Earlier this month, the White House put an updated request through for $22.4 billion to spend on vaccines, testing and therapeutics, among other things, as part of a short-term continuing resolution.
“This funding is vital to our ability to protect and build on the progress we’ve made,” wrote Shalanda Young, director of the Office of Management and Budget, in a blog post for the White House website on Sept. 2.
But this funding may now be in jeopardy after Biden’s remarks.
Asked if the pandemic is over, Biden replied that it is.
“We still have a problem with COVID. We’re still doing a lot of work on it … but the pandemic is over,” Biden told “60 Minutes” in a segment that aired Sunday.
Biden’s comments drew the attention of Republican lawmakers, who seized on the opportunity to question the need for additional COVID-19 funds.
“If it’s over, then I wouldn’t suspect they need any more money,” Sen. John Cornyn (R-Texas) told CNN.
Sen. Mitt Romney (R-Utah), who had helped negotiate a bipartisan $10 billion deal for COVID-19 money that failed to pass the Senate this past spring, told CNN he did not see a way through for any kind of pandemic-related funding with GOP support.
Even some Democrats seem uneasy over Biden’s comments.
“The variants are still out there. We are all hoping that it’s over [but] nobody is going to predict with certainty that it is. I’m not,” Sen. Dick Durbin (D-Ill.) told ABC News Monday.
In any case, Durbin maintained the White House funding requests also have to do with preparing for future outbreaks.
“The president has asked in the past not just for pandemic funds for COVID-19 but to prepare for what might be next. And I think that’s always obvious and fair to do that,” he said. “Maybe that’s his approach to it, I’d have to ask him.”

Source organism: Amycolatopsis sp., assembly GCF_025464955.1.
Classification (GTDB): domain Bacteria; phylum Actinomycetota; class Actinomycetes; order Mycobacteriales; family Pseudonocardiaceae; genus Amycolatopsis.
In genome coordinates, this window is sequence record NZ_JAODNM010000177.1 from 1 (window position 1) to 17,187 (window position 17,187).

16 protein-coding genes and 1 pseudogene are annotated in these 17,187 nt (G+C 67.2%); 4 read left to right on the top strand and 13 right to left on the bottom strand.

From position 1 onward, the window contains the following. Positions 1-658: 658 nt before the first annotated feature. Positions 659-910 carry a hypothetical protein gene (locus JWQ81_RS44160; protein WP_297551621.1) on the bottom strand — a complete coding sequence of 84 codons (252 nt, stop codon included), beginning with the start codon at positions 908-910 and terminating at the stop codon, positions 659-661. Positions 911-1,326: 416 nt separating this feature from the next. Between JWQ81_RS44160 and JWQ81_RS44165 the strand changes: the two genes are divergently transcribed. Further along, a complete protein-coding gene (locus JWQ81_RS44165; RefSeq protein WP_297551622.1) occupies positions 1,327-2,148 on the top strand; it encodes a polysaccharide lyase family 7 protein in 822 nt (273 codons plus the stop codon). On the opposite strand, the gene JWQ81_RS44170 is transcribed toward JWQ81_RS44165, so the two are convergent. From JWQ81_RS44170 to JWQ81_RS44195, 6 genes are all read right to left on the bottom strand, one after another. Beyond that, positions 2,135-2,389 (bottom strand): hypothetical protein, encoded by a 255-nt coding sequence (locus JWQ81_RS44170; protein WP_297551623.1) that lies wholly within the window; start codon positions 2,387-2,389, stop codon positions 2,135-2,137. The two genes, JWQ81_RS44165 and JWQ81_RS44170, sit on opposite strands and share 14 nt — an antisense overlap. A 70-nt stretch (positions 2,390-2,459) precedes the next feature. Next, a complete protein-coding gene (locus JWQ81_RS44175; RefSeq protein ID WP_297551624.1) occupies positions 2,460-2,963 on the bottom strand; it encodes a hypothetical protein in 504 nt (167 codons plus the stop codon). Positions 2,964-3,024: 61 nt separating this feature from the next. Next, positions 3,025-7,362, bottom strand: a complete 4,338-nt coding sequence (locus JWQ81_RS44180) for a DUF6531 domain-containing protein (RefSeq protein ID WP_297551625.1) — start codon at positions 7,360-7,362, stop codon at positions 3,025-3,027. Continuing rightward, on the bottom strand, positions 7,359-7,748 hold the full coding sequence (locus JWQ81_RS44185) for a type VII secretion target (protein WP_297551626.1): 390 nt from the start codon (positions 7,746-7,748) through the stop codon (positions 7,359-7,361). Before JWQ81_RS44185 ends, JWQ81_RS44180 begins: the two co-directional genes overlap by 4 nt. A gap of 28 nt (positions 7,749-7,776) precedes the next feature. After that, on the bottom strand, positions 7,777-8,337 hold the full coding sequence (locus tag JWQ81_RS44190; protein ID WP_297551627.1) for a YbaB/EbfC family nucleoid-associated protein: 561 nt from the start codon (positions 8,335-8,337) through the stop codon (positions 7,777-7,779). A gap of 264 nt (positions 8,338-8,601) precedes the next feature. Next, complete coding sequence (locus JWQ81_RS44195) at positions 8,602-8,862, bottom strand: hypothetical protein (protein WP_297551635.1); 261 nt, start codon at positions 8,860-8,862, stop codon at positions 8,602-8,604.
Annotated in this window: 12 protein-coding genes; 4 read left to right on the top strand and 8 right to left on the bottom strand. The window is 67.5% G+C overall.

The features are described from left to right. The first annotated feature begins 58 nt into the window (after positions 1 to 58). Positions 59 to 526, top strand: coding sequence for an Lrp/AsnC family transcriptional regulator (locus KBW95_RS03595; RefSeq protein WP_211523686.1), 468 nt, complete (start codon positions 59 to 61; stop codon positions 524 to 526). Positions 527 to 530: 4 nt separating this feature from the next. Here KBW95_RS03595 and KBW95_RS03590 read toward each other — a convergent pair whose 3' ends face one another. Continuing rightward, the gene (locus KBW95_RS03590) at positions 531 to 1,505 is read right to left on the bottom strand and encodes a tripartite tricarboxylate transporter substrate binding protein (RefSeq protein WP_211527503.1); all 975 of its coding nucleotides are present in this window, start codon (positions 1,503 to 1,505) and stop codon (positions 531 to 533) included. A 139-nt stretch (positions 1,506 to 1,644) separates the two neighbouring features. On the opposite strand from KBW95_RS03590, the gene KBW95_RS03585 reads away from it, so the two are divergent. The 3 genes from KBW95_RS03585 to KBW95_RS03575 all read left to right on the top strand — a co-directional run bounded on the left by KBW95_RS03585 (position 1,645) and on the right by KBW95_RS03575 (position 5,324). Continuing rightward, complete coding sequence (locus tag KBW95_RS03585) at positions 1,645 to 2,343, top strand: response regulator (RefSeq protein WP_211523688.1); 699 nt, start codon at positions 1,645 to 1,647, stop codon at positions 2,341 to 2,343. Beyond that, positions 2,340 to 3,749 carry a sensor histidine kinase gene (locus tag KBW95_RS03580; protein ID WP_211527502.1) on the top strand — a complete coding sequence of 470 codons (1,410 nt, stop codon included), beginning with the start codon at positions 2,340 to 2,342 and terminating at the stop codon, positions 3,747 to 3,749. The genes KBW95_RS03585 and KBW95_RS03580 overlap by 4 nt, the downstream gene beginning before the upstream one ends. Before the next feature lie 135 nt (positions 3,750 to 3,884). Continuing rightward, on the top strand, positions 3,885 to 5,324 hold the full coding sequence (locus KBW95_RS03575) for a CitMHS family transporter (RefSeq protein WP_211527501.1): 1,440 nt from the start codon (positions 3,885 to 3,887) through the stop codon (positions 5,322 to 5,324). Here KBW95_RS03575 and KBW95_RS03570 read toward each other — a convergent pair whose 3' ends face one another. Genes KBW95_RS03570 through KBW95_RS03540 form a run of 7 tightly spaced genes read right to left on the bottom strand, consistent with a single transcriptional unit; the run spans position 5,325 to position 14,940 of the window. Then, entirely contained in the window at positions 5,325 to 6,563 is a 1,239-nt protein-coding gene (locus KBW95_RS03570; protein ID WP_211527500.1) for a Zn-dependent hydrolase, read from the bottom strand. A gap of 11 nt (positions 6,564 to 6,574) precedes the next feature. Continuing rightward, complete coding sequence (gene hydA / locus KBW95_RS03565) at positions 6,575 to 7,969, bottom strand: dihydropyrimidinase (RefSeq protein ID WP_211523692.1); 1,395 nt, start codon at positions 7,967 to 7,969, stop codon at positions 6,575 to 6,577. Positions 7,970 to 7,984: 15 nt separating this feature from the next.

Earlier this month, Dr. Ashish Jha, the White House COVID-19 response coordinator, told reporters “the pandemic is not over,” and said the administration was in “ongoing talks” with lawmakers about getting more funding, stressing the importance of money in the nation’s fight against COVID-19.
“We are in a much better place because we’ve been able to respond effectively,” Jha said on Sept. 6. “Congress is aware that if we do not continue to fund the response, we can easily go backwards.”
For instance, the White House had to stop shipping free at-home test kits at the start of this month due to a lack of funding.
Dr. Anthony Fauci, Biden’s chief medical adviser, on Monday told a fireside chat with the Center for Strategic and International Studies that while the country is “heading in the right direction,” there is still room for progress.
Fauci added the outbreak’s intensity remains “unacceptably high,” referencing the 400 deaths per day the U.S. is still experiencing, but said the overall picture is much improved compared with other stages in the pandemic when the U.S. averaged 3,000 deaths per day.
“We’re much better off now, ” Fauci said. “But we are not where we need to be if we are going to quote ‘live with the virus’ because we know we are not going to eradicate it.”
He also noted the fact that only 67.7% of the U.S. population has been fully vaccinated as of Sept. 14, citing this metric as evidence of “lack of a uniform acceptance of the interventions that are available to us in this country.”
The White House appears to recognize that Biden’s comments could also further “complicate” the administration’s efforts to boost Americans this fall, according to Politico, following the Centers for Disease Control and Prevention approving new boosters, which target newer omicron subvariants BA.4 and BA.5.
An unnamed senior White House official told Politico that while COVID-19 is no longer the top priority on the administration’s agenda, it’s “still a real challenge.”
“And if things go bad, it could go from being a problem to being the biggest issue again,” the official said.
The U.S. has been averaging 54,831 cases and 360 deaths daily over the past week, as of Sept. 18, according to the CDC.